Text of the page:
Recently, I stumbled upon this book: The Best American Infographics of 2014 by Gareth Cook. It is covering a lot of infographics on topics from soccer to the history of English.
Big data is hot and it is everywhere. An infinitely large number of articles in print or broadcast journalism are based on numbers. Especially in print and online journalism it is of great importance to catch the data in one strong image and tell your story in one picture.
The artist David Byrne, quoted on brainpickings, remarks the importance of visual storytelling:
A good infographic … is — again — elegant, efficient, and accurate. But do they matter? Are infographics just things to liven up a dull page of type or the front page of USA Today? Well, yes, they do matter. We know that charts and figures can be used to support almost any argument. . . . Bad infographics are deadly!
One would hope that we could educate ourselves to be able to spot the evil infographics that are being used to manipulate us, or that are being used to hide important patterns and information. Ideally, an educated consumer of infographics might develop some sort of infographic bullshit detector that would beep when told how the trickle-down economic effect justifies fracking, for example. It’s not easy, as one can be seduced relatively easily by colors, diagrams and funny writing.
What is the best infographic to tell you story?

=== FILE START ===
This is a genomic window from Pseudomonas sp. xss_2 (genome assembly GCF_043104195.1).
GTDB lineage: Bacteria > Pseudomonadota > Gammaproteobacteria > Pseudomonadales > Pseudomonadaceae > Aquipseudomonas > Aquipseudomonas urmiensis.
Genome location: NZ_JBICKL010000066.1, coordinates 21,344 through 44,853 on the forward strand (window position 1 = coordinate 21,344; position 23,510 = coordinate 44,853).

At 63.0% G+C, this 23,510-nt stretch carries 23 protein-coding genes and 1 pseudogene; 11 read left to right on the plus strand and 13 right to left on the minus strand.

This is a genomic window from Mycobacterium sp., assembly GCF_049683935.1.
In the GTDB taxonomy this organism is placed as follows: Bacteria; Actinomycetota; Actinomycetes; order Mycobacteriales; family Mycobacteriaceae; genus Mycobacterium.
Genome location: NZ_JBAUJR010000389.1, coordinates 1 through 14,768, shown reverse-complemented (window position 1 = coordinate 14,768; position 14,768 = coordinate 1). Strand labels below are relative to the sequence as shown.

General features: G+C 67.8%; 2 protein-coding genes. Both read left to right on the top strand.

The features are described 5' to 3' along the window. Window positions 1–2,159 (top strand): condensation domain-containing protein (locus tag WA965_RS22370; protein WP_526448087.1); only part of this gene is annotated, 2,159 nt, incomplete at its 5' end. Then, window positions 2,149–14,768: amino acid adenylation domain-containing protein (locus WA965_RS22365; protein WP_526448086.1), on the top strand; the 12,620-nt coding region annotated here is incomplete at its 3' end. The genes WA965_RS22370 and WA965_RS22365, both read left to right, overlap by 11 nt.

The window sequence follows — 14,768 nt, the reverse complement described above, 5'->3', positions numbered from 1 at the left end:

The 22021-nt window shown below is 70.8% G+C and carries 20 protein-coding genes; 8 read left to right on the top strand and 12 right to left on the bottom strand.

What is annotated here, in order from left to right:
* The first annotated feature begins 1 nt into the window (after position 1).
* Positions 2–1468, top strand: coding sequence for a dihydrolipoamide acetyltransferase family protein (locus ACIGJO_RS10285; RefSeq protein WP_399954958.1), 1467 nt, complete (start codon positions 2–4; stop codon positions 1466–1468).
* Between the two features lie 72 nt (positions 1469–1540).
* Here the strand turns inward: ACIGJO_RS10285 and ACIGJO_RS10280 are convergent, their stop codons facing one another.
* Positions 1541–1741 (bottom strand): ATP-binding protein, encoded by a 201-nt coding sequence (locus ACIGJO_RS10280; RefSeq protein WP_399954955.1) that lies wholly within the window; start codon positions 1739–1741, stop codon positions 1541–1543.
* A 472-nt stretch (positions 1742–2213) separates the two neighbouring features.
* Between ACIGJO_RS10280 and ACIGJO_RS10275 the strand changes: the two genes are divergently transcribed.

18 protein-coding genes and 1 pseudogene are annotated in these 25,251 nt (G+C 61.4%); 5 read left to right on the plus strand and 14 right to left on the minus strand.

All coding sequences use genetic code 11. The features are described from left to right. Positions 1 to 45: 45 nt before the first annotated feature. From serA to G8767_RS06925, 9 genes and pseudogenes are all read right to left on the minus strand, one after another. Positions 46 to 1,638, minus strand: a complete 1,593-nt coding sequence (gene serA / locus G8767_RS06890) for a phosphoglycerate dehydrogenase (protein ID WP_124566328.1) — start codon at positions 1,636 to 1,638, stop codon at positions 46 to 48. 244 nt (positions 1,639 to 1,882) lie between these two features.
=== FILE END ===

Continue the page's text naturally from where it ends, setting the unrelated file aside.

Piktochart is claiming there are 8 types of infographics:
– This one is simple and clean: This info-poster reveals the attitudes of Danes towards refugees and immigrants. And it is still one of my favourites.
– Titanic: we all know the story about the dramatic journey of the Titanic. From the price of a ticket over the number of life boats to the numbers of men, women and children dead. This infographic shows it all. It is large, but it contains everything you need to know about the Titanic. No accompanying article needed… It is designed by deathlytriforce.
– Talking about Storytelling? Caroline Paul and Wendy MacNaughton are living in San Francisco. One day they lost their cat only to find the animal back five weeks later. They were wondering which kind of adventures their favourite pet came across and they decided to stap a GPS to his collar. It resulted in the wonderful book ‘Lost Cat‘.
– Food for Thought & very, very simple. Also one of the best in my 5 star ranking: